Millions of Queenslanders will endure six more days of lockdown as the state fights to contain the most serious COVID-19 threat it has faced in a year.
The state recorded 13 new locally acquired cases of the highly infectious Delta strain on Monday, all linked to a cluster involving high-risk exposure sites including six schools and public transport routes.
A total of 31 cases have been linked to the cluster so far, with Chief Health Officer Jeannette Young expecting many more in the coming days.
Eleven local government areas in the state’s southeast were ordered into a three-day hard lockdown at 4 p.m. on Saturday amid an outbreak that has grown to 31 cases.
Of those, nine local virus cases were reported on Sunday with authorities warning testing numbers of 11,000 tests were only 25 per cent of what’s needed to get a clear picture of the spread.
More than 10,000 people are in isolation and that number is expected to climb.
Young has warned the length of the lockdown will depend on how seriously residents of the southeast corner take her stay-at-home order.
“We need to lock down really, really hard—the hardest we have ever locked down,” she told Queenslanders on Monday. “If you don’t need to leave your house, don’t.”
The cluster began on Thursday with a single positive case involving a 17-year-old student from Indooroopilly State High School. By Saturday, there were six more cases. On Sunday, nine more were added.
Of the 13 new cases reported on Monday seven are students from Ironside State School, five are household or family contacts of those students, and one is linked to a confirmed case associated with a karate school that trains at that school.
One of the new cases was active in the community for six days while infectious, demonstrating the level of risk.
Young also revealed 10 of the 13 cases involve children aged nine and under, noting that younger people with the Delta variant are far more likely to transmit it to other people.
“So I am very worried about those schools.”
Acting Premier Steven Miles said Queensland had never before seen an outbreak involving significant spread amongst students, teachers, parents, extracurricular activities and public transport.
“It will likely see thousands of people subject to home quarantine directions,” he warned.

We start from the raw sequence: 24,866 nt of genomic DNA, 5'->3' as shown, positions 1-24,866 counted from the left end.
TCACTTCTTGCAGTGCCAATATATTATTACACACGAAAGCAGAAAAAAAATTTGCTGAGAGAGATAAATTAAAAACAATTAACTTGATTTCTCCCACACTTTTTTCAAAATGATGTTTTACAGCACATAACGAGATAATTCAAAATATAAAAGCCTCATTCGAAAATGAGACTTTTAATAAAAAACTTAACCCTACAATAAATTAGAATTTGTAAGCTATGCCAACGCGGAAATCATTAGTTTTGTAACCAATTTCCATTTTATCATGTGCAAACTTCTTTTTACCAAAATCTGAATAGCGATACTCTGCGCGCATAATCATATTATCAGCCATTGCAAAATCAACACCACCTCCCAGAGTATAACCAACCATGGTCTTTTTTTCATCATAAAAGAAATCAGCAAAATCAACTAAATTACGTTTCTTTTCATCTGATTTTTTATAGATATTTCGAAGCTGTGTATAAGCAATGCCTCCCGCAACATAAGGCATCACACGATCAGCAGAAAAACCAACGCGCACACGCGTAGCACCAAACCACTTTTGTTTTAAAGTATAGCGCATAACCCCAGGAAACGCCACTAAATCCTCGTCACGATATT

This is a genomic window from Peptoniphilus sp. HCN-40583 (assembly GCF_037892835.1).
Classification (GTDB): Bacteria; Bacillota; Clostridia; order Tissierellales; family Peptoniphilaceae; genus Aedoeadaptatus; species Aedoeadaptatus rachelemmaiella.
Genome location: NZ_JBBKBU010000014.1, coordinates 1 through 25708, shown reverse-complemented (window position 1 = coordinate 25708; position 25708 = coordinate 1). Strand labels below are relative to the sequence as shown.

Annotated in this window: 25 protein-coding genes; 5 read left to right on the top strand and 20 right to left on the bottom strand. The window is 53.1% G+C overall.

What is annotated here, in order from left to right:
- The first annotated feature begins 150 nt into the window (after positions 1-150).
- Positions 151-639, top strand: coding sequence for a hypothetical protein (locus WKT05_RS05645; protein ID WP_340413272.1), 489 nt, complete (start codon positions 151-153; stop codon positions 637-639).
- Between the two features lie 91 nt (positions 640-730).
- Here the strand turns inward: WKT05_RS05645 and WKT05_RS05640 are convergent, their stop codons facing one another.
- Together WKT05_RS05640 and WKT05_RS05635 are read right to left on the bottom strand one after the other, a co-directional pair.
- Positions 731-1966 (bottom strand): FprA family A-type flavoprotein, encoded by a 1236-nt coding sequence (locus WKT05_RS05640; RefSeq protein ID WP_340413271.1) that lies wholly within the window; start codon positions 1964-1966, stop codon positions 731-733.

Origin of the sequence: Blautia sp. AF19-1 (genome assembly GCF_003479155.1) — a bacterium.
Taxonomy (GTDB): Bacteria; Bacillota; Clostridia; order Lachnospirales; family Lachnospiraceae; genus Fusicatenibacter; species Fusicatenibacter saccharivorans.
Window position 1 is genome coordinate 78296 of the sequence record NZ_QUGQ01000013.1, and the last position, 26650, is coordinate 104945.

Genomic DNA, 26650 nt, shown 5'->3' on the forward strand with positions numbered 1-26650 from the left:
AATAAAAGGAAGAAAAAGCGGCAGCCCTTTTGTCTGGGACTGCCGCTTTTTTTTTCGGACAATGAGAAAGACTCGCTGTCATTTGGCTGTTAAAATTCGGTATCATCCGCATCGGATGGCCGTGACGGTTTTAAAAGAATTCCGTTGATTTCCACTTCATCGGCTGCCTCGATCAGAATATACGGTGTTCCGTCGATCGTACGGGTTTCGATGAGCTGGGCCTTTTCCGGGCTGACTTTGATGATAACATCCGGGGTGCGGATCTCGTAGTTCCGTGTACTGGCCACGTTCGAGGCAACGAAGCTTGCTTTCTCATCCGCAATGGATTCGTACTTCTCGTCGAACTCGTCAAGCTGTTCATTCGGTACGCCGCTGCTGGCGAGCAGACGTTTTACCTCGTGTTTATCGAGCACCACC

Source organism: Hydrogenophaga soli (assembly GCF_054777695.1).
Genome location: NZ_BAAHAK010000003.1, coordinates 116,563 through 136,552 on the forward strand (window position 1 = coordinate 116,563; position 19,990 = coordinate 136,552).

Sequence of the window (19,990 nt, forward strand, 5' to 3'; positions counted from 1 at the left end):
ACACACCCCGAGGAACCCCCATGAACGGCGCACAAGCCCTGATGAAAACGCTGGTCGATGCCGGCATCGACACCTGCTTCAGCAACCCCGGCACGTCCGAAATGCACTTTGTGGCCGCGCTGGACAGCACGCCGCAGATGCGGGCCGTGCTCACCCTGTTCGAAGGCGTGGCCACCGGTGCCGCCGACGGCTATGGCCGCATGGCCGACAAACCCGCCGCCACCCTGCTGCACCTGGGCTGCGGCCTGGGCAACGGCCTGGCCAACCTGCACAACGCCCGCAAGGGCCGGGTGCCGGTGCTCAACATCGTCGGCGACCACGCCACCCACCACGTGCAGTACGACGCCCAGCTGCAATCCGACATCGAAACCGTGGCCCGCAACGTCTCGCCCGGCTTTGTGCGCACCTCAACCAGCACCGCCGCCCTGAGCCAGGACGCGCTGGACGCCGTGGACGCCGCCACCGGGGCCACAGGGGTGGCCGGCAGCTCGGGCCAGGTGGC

Miles also said he had no choice but to cancel this year’s Ekka, Queensland’s annual agricultural show, the second time it’s been canned in two years due to the epidemic.
Workers in the locked-down southeast corner have been told they must do their jobs from home if at all possible, and employers have been warned not to misrepresent workers as “essential” staff when they are not.
“I cannot understand why anyone would be in an office today. If you are in an office today, why aren’t you at home?” Dr Young said.
Home learning will begin for state schools on Tuesday, and private schools are making similar arrangements. Schools will remain open for the children of essential workers.
Treasurer Cameron Dick also announced $260 million in financial support for small and medium businesses hit by the public health orders.
Payments of $5000 will be available for businesses hit by the lockdown in southeast Queensland, lockdowns in other states and border closures.
But he warned online application processes were not yet in place, and it could be another fortnight before business owners can begin applying for the money.
Authorities in the regional community of Rockhampton are also on alert after an infected contractor travelled there from Brisbane, for work relating to the Rookwood weir.
Member for Keppel, Brittany Lauga, says students from Mt Morgan State School visited the weir and will be prioritised for testing, along with the contractor’s colleagues.
Two other cases reported on Monday involve crew members of a bulk carrier off the Queensland coast.